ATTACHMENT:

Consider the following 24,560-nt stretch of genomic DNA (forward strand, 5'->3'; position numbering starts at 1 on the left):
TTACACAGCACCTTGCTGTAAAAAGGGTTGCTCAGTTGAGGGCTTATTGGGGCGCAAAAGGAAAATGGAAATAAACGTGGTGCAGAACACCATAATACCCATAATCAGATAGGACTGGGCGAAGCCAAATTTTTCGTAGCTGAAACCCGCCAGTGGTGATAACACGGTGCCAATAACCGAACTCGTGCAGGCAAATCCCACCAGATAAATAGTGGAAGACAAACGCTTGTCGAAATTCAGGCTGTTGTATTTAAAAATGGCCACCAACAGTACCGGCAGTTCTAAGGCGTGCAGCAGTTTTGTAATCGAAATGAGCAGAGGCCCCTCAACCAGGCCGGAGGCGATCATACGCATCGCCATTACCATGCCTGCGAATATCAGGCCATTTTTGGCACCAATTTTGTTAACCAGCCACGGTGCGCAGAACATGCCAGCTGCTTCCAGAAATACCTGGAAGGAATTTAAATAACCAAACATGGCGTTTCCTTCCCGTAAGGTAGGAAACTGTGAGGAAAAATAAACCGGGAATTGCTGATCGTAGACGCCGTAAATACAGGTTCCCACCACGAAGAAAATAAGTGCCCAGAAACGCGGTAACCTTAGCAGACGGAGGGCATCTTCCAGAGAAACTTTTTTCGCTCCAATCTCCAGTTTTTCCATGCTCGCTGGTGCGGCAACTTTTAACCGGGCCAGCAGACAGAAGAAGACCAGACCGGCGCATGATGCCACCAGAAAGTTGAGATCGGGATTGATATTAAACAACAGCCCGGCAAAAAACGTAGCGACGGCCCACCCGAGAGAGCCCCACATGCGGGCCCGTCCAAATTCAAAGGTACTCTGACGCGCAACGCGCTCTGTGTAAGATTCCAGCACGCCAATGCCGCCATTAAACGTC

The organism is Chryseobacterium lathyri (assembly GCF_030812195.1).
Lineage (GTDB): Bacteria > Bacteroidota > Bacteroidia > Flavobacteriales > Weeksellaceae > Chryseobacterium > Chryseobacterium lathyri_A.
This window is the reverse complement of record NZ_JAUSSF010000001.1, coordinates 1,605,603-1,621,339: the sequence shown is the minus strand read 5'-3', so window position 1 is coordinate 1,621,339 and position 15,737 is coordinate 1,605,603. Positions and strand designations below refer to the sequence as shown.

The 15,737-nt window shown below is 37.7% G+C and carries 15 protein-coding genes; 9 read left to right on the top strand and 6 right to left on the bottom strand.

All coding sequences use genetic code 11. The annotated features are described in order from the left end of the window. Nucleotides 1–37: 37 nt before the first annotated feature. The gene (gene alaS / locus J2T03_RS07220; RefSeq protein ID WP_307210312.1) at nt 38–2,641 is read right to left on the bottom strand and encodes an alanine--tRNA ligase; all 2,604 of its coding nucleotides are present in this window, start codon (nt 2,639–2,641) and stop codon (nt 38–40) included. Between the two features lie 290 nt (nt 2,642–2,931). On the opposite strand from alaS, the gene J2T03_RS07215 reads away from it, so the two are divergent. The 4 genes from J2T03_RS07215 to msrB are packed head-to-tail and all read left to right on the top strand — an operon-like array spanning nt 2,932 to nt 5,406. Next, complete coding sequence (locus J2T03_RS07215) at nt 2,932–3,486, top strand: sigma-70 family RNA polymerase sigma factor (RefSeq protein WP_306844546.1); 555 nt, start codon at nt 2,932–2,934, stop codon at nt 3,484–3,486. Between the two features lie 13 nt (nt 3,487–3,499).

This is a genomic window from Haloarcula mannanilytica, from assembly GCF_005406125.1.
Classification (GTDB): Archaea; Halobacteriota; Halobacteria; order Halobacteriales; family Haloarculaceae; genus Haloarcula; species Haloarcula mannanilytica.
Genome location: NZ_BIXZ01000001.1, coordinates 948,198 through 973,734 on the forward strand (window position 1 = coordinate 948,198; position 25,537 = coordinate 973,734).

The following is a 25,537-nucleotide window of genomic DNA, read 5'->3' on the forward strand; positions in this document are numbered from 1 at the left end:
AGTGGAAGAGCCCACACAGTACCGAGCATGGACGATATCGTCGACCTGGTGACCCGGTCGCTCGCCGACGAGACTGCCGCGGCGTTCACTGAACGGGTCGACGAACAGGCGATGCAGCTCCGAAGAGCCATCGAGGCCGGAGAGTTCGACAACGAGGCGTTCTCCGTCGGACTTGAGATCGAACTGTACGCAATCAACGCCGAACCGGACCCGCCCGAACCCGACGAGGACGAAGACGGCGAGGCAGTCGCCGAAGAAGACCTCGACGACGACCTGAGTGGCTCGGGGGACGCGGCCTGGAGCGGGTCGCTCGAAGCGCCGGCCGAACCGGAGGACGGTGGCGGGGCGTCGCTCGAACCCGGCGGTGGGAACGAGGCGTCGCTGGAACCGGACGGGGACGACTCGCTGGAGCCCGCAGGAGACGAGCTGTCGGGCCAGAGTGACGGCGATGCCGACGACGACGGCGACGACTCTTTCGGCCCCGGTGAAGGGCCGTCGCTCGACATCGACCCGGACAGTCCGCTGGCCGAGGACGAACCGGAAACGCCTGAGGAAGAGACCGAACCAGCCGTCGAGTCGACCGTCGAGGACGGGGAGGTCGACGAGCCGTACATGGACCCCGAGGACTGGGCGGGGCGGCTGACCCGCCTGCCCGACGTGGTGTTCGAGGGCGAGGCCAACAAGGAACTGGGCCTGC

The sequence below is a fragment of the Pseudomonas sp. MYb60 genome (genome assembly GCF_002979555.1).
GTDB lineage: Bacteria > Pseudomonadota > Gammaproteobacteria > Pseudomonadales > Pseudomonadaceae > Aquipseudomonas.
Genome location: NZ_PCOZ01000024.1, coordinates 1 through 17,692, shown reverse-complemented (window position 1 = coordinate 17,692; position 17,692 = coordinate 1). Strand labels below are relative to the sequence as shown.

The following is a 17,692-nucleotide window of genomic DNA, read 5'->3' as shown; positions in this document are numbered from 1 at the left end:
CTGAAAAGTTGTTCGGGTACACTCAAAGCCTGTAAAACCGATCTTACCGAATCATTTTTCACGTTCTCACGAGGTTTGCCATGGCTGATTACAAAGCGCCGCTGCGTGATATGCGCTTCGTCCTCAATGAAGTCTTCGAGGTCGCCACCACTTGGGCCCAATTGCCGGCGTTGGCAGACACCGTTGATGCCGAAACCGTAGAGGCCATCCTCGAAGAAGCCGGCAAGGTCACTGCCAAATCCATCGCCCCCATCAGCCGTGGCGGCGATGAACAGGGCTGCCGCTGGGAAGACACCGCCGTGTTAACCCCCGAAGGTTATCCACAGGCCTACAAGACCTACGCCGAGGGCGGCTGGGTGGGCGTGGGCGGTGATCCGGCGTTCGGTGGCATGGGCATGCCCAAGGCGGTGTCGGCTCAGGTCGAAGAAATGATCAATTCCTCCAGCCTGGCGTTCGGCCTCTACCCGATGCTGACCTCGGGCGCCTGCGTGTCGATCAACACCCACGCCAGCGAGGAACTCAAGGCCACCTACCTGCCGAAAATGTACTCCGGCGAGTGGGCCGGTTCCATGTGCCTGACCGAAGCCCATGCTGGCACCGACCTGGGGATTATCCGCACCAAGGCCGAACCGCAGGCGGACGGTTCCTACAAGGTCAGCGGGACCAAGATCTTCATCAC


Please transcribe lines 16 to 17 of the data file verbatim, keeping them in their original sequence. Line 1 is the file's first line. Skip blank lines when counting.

The following is a 17,692-nucleotide window of genomic DNA, read 5'->3' as shown; positions in this document are numbered from 1 at the left end:
CTGAAAAGTTGTTCGGGTACACTCAAAGCCTGTAAAACCGATCTTACCGAATCATTTTTCACGTTCTCACGAGGTTTGCCATGGCTGATTACAAAGCGCCGCTGCGTGATATGCGCTTCGTCCTCAATGAAGTCTTCGAGGTCGCCACCACTTGGGCCCAATTGCCGGCGTTGGCAGACACCGTTGATGCCGAAACCGTAGAGGCCATCCTCGAAGAAGCCGGCAAGGTCACTGCCAAATCCATCGCCCCCATCAGCCGTGGCGGCGATGAACAGGGCTGCCGCTGGGAAGACACCGCCGTGTTAACCCCCGAAGGTTATCCACAGGCCTACAAGACCTACGCCGAGGGCGGCTGGGTGGGCGTGGGCGGTGATCCGGCGTTCGGTGGCATGGGCATGCCCAAGGCGGTGTCGGCTCAGGTCGAAGAAATGATCAATTCCTCCAGCCTGGCGTTCGGCCTCTACCCGATGCTGACCTCGGGCGCCTGCGTGTCGATCAACACCCACGCCAGCGAGGAACTCAAGGCCACCTACCTGCCGAAAATGTACTCCGGCGAGTGGGCCGGTTCCATGTGCCTGACCGAAGCCCATGCTGGCACCGACCTGGGGATTATCCGCACCAAGGCCGAACCGCAGGCGGACGGTTCCTACAAGGTCAGCGGGACCAAGATCTTCATCAC